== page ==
Earlier this week, the Supreme Court unanimously decided a sleepy statutory interpretation question concerning the Outer Continental Shelf Lands Act. That case, however, may contain clues about how the Court could approach the interpretive question involved in the Sandy Hook litigation over the Protection for Lawful Commerce in Arms Act (PLCAA).
The Connecticut Supreme Court recently allowed a suit arising from the Sandy Hook shooting to proceed against Remington. In doing so, it rejected Remington’s argument that the Protection for Lawful Commerce in Arms Act (PLCAA) bars the suit. Remington plans to seek U.S. Supreme Court review. But can it seek that review now?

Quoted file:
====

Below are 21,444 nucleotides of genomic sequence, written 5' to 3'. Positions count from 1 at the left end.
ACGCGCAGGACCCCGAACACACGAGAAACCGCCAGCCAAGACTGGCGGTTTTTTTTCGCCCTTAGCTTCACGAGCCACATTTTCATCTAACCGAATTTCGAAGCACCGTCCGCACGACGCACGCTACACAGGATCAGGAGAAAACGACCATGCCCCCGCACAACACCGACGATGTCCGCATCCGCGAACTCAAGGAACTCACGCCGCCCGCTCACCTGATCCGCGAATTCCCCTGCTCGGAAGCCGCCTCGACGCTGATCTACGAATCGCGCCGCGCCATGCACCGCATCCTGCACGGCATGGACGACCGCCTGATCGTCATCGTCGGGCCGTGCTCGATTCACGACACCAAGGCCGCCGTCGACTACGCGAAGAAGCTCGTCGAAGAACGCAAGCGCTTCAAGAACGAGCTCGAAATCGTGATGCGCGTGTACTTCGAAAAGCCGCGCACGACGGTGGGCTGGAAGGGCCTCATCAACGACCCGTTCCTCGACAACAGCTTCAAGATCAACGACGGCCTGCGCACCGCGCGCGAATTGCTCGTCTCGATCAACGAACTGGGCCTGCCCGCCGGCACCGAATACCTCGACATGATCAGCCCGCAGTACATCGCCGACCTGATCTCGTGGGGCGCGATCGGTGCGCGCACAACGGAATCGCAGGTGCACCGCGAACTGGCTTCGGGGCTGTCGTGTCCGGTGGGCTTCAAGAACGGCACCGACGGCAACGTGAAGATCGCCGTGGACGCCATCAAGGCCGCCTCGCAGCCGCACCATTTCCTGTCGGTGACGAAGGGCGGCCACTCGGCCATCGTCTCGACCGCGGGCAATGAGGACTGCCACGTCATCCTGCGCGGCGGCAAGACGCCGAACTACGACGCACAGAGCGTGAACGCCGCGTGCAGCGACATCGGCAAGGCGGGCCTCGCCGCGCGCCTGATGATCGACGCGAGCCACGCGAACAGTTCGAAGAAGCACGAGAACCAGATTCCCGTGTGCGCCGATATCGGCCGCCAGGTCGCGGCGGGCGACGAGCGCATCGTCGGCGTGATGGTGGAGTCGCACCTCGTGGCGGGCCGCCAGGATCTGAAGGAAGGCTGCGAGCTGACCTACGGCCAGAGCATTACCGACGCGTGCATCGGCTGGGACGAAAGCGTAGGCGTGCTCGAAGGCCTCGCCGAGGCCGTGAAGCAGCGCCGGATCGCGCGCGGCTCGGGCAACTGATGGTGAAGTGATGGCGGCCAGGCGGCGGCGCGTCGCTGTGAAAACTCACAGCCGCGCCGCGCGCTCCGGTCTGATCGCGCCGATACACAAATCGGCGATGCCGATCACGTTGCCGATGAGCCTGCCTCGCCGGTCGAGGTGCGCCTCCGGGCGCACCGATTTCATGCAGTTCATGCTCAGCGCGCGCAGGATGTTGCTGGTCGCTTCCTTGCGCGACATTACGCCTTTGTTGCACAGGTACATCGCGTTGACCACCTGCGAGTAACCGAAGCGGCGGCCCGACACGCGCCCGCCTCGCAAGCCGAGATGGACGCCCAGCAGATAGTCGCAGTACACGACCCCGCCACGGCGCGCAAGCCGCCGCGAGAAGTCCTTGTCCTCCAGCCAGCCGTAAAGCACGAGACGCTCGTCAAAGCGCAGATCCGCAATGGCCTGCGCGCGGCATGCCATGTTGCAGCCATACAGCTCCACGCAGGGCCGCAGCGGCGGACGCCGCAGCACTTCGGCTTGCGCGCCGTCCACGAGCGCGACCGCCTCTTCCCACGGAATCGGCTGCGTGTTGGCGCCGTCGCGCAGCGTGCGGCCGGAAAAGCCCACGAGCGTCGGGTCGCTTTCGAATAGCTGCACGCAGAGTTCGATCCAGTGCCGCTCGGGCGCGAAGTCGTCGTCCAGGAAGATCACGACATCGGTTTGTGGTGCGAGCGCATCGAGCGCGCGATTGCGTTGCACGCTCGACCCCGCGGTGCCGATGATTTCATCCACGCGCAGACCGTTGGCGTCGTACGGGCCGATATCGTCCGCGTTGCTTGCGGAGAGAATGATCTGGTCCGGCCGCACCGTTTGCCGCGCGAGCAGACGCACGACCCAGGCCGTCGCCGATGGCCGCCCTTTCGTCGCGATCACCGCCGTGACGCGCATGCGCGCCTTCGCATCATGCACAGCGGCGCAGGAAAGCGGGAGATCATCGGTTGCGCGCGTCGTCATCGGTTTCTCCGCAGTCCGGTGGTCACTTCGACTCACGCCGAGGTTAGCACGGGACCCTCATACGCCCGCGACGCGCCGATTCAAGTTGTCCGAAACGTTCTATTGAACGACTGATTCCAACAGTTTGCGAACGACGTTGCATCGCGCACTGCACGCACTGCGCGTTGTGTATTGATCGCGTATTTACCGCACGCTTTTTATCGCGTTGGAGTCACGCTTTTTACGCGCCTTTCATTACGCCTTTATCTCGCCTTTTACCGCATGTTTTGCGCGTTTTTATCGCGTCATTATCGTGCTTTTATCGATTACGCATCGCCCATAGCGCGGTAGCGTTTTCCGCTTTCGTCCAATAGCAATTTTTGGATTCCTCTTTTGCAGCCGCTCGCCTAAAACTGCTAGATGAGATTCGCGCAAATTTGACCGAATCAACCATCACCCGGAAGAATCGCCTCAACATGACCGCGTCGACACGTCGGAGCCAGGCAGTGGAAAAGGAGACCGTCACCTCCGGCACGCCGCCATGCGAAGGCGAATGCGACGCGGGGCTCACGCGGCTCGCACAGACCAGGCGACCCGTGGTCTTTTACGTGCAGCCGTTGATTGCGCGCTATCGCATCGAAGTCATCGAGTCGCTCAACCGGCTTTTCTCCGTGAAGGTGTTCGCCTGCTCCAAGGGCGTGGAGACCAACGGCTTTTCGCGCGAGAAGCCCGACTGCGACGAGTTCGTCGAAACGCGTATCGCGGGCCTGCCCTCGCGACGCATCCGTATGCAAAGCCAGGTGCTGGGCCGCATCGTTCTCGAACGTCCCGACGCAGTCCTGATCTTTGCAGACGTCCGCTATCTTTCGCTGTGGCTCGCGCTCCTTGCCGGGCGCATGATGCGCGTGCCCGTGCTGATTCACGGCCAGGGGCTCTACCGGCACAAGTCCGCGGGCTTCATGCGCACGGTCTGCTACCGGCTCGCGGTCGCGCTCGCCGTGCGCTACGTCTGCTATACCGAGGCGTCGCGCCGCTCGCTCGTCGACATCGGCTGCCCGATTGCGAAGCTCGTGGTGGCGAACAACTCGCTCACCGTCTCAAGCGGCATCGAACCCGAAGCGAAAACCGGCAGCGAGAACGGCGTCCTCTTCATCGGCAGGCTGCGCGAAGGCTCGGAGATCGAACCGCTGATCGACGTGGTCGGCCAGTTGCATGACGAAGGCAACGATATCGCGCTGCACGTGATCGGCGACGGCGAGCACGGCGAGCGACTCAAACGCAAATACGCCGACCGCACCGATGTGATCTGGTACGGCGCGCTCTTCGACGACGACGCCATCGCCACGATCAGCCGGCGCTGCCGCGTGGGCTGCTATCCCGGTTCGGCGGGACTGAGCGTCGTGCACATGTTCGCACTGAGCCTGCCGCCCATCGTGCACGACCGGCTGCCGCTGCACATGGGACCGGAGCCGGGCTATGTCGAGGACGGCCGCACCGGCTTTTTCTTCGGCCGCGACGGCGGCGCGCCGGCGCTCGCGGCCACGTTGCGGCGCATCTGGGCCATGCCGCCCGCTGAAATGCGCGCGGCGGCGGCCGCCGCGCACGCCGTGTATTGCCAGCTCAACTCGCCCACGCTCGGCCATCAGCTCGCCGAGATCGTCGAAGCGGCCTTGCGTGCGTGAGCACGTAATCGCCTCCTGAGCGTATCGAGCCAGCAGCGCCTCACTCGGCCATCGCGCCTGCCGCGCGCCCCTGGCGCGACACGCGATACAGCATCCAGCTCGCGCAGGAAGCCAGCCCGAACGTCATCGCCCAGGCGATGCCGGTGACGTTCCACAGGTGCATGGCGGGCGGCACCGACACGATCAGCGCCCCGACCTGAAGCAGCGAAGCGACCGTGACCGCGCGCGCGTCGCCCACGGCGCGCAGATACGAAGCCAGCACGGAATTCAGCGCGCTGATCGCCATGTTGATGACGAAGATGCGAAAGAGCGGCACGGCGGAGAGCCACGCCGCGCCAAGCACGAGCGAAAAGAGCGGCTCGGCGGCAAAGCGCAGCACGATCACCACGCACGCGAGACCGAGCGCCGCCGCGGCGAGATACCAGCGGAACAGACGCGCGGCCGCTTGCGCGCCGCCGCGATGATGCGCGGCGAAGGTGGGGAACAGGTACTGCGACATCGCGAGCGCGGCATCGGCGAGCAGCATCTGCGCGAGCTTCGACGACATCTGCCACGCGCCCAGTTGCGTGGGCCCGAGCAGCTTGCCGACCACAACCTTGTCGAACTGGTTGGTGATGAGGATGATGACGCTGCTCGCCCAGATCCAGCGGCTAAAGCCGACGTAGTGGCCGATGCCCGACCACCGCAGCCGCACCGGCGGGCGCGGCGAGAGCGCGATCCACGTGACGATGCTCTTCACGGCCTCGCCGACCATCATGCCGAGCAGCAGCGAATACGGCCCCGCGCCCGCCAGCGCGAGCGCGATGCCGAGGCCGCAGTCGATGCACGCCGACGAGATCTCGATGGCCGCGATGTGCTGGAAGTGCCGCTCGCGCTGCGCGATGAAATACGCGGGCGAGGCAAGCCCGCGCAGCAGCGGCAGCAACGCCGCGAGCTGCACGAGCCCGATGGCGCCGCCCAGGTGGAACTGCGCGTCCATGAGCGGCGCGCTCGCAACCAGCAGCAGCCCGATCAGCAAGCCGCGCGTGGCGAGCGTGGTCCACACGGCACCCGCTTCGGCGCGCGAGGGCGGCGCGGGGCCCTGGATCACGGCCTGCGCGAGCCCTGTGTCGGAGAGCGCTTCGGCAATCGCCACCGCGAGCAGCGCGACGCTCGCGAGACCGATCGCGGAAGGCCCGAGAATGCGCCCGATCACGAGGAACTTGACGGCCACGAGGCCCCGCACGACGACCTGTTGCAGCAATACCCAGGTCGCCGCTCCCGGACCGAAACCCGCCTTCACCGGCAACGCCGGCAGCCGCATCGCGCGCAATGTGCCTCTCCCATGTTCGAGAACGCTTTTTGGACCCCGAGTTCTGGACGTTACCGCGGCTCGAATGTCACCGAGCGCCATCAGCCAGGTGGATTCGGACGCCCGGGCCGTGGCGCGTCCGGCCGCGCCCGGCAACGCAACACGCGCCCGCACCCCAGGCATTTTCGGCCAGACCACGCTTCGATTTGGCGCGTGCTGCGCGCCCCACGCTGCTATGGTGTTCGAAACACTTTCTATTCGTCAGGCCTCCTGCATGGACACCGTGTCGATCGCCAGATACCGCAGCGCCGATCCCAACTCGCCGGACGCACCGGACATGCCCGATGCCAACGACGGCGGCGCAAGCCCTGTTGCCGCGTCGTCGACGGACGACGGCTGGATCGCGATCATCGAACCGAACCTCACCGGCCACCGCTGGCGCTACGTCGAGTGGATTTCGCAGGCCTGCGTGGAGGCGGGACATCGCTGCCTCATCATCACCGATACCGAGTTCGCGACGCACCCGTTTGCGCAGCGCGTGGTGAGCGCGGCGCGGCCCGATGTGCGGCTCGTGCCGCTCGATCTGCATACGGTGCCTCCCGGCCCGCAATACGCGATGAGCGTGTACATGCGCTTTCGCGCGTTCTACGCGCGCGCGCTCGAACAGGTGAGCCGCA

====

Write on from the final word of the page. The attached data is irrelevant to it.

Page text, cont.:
The Supreme Court in January agreed to hear its first Second Amendment challenge after a decade of (relative) silence. But other than New York State Rifle & Pistol Association v. City of New York (NYSRPA), there are—by my count—five other pending petitions asking the Court to review lower courts’ Second Amendment (or related firearms) rulings, with more likely to join in the coming months.